Operational and Cybercrime

Disruption to, or failure of, the Manager's accounting, dealing or payments systems or the custodian's or depositary's records could prevent accurate reporting and monitoring of the Company's financial position. On 1st July 2014, the Company appointed Bank of New York Mellon (International) Limited to act as its depositary, responsible for overseeing the operations of the custodian, JPMorgan Chase Bank, N.A., and the Company's cash flows. Details of how the Board monitors the services provided by the Manager and its associates and the key elements designed to provide effective internal control are included in the Internal Control section of the Corporate Governance report.

The threat of cyber-attack, in all its guises, is regarded as at least as important as more traditional physical threats to business continuity and security. The Board has received the cyber security policies for its key third party service providers and JPMF has assured the Directors that the Company benefits directly or indirectly from all elements of JPMorgan's Cyber Security programme. The information technology controls around the physical security of JPMorgan's data centres, security of its networks and security of its trading applications are tested by independent reporting accountants and reported every six months against the AAF Standard.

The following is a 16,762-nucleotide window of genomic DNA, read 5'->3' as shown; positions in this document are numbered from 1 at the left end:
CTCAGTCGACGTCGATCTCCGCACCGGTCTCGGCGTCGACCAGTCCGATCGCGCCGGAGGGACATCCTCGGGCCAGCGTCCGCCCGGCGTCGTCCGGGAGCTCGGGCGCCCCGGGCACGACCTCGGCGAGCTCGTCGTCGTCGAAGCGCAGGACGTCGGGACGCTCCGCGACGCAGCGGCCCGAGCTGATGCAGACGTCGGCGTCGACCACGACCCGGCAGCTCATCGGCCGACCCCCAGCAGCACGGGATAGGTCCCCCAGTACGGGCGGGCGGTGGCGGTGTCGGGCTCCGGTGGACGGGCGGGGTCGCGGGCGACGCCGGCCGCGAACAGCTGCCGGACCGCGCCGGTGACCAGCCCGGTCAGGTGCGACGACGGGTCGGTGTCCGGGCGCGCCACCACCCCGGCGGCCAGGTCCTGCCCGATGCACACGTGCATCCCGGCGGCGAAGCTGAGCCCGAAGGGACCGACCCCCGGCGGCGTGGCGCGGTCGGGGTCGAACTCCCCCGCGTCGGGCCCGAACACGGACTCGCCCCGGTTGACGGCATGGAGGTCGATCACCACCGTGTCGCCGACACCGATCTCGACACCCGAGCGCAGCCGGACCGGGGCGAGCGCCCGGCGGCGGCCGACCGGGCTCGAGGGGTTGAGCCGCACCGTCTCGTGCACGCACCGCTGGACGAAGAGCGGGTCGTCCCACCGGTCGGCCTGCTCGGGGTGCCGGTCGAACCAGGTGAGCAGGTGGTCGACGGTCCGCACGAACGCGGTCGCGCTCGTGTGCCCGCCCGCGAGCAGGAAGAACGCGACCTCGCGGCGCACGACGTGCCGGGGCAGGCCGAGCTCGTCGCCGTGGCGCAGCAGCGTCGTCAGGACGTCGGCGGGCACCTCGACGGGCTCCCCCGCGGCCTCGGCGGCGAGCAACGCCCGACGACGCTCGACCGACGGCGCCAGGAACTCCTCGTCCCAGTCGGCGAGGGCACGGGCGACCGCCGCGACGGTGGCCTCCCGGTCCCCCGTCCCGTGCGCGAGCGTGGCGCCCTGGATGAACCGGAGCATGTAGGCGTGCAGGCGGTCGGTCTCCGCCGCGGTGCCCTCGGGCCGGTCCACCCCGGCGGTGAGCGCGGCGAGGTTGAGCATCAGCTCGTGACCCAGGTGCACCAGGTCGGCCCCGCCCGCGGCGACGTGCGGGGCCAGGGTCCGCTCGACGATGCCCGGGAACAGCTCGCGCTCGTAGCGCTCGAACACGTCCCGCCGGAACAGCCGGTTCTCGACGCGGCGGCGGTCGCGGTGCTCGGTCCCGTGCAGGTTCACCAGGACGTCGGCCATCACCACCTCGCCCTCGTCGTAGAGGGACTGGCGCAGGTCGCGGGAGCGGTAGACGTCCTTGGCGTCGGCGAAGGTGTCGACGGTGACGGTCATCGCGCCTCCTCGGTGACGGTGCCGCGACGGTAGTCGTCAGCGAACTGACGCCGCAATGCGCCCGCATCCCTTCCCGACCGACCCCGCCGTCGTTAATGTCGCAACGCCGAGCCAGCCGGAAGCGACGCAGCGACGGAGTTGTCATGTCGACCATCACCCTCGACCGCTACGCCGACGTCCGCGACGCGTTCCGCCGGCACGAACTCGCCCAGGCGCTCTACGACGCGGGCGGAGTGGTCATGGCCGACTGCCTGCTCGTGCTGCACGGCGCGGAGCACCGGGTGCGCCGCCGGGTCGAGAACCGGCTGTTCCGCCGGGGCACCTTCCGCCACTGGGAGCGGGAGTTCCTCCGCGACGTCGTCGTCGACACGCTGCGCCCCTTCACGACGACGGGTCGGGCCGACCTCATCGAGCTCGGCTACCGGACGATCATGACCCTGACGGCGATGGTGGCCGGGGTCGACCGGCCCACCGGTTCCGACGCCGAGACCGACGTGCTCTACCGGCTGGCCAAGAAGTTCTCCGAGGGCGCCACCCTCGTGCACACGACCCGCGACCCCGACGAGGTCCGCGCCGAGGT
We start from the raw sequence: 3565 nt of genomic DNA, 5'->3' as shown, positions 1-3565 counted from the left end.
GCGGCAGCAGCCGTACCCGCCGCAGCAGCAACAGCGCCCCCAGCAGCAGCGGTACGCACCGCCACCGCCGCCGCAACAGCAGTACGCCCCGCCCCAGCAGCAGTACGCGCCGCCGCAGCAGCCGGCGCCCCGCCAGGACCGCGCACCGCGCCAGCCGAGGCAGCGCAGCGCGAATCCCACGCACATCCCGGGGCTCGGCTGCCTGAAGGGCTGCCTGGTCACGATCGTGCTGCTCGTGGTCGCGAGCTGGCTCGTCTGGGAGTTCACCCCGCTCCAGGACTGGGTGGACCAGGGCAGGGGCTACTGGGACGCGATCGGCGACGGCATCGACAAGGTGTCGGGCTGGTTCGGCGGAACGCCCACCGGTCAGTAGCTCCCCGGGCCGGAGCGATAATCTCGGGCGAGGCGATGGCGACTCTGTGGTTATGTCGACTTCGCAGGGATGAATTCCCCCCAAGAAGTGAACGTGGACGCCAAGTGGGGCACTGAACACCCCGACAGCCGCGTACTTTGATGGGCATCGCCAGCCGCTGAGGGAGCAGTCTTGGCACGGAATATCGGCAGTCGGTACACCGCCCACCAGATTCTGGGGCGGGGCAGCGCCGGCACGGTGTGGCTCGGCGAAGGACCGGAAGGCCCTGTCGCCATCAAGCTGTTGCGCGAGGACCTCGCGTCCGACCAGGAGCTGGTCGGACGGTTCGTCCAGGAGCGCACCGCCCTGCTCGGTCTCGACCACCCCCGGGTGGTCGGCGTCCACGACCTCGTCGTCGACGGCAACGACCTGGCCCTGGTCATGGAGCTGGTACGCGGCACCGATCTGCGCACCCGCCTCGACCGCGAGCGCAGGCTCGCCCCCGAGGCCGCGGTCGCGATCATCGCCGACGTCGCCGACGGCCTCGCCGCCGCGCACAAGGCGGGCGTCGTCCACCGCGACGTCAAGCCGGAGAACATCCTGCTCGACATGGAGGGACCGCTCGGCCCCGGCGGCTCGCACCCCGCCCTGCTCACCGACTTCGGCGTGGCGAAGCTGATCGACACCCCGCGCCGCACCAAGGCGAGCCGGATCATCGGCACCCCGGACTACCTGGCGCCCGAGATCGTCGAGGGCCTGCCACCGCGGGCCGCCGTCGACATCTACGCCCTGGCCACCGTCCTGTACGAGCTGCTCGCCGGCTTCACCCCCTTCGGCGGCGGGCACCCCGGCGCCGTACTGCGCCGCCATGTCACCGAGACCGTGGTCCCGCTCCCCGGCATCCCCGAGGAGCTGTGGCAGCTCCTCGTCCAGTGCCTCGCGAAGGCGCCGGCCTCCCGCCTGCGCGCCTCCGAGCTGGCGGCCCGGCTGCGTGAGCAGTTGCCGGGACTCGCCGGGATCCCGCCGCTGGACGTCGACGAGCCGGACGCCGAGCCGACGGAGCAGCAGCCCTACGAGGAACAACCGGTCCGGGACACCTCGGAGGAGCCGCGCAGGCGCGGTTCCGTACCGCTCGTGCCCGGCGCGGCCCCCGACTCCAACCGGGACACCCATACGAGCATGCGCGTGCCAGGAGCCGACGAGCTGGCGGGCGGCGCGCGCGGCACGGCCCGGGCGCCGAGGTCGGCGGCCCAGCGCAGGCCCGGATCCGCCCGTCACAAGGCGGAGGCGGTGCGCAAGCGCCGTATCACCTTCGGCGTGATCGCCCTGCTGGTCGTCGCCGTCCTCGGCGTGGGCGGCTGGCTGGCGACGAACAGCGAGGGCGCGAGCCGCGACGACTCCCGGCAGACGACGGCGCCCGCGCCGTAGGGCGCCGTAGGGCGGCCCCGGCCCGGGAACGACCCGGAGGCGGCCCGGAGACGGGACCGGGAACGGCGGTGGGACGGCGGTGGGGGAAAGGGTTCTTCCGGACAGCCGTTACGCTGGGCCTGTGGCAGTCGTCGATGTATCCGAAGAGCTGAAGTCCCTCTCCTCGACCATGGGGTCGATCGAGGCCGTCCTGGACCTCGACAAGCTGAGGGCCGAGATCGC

Loss of Investment Team or Investment Managers

The sudden departure of the investment managers or several members of the wider investment management team could result in a short term deterioration in investment performance.

The Manager takes steps to reduce the likelihood of such an event by ensuring appropriate succession planning and the adoption of a team based approach.

Share Price Relative to Net Asset Value ('NAV') per Share

If the share price of an investment trust is lower than the NAV per share, the shares are said to be trading at a discount.